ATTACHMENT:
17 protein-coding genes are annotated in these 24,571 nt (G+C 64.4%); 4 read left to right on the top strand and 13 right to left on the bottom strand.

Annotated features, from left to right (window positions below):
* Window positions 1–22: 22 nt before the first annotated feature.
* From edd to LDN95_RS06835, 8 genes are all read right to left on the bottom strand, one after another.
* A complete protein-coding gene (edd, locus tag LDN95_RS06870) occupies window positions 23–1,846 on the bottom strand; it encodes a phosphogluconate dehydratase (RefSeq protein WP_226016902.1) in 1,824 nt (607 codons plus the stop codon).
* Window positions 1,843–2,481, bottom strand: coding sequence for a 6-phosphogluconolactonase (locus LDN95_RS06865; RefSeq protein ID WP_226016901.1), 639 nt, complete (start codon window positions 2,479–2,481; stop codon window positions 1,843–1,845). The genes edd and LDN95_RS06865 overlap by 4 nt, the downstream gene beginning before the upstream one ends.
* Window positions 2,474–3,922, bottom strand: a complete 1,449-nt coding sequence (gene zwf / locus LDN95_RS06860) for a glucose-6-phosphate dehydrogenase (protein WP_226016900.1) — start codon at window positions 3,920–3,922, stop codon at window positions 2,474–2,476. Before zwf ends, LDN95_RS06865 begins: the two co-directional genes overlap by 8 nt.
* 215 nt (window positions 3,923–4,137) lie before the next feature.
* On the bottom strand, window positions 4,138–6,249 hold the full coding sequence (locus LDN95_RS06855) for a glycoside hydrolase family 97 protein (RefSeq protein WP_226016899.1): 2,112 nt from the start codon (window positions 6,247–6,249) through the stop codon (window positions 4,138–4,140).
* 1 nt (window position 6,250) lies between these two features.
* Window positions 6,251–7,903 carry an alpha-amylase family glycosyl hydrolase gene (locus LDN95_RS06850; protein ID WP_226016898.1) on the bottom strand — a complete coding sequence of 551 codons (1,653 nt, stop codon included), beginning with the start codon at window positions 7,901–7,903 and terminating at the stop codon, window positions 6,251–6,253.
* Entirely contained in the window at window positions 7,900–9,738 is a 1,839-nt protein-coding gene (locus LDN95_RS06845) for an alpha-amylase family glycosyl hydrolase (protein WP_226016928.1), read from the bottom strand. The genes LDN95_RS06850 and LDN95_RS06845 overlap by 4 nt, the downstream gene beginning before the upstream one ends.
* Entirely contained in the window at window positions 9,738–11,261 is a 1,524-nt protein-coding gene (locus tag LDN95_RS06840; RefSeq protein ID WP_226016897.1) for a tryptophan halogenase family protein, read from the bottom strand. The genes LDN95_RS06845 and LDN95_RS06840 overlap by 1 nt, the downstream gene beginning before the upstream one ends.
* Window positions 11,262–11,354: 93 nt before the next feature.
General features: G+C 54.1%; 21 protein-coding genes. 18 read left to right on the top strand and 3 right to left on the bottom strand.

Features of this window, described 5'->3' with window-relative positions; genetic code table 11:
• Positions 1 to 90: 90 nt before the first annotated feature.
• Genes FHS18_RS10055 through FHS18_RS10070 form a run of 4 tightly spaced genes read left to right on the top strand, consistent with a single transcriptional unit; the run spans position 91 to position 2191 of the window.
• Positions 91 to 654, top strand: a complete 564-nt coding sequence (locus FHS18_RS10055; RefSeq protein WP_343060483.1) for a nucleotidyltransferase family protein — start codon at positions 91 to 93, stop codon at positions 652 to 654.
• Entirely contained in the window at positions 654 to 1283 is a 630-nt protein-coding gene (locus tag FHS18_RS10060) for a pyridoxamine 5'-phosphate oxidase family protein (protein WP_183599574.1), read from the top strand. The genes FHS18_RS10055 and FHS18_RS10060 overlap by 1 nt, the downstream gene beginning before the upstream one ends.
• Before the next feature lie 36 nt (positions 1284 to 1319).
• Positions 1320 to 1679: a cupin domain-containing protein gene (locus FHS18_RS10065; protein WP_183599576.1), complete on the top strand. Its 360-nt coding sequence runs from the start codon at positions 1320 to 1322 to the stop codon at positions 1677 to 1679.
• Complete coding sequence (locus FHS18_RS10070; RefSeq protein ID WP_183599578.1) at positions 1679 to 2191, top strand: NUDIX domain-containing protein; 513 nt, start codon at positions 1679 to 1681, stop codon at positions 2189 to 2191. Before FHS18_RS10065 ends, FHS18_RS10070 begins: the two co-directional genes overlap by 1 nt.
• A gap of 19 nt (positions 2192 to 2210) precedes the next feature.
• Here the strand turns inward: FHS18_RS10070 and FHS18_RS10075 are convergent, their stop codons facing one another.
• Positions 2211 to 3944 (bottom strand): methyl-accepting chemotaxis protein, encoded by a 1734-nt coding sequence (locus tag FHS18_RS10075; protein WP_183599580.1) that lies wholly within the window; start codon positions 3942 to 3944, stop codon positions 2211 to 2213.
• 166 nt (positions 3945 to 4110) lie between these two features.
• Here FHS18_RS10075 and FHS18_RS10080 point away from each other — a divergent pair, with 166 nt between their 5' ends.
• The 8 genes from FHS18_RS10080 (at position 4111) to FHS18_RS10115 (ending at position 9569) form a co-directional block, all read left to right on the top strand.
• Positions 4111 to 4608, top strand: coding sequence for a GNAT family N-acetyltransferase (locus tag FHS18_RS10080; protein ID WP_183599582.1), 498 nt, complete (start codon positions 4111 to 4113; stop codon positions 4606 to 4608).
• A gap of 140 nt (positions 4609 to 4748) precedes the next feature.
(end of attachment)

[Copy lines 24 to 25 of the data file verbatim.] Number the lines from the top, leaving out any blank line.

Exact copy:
• A gap of 19 nt (positions 2192 to 2210) precedes the next feature.
• Here the strand turns inward: FHS18_RS10070 and FHS18_RS10075 are convergent, their stop codons facing one another.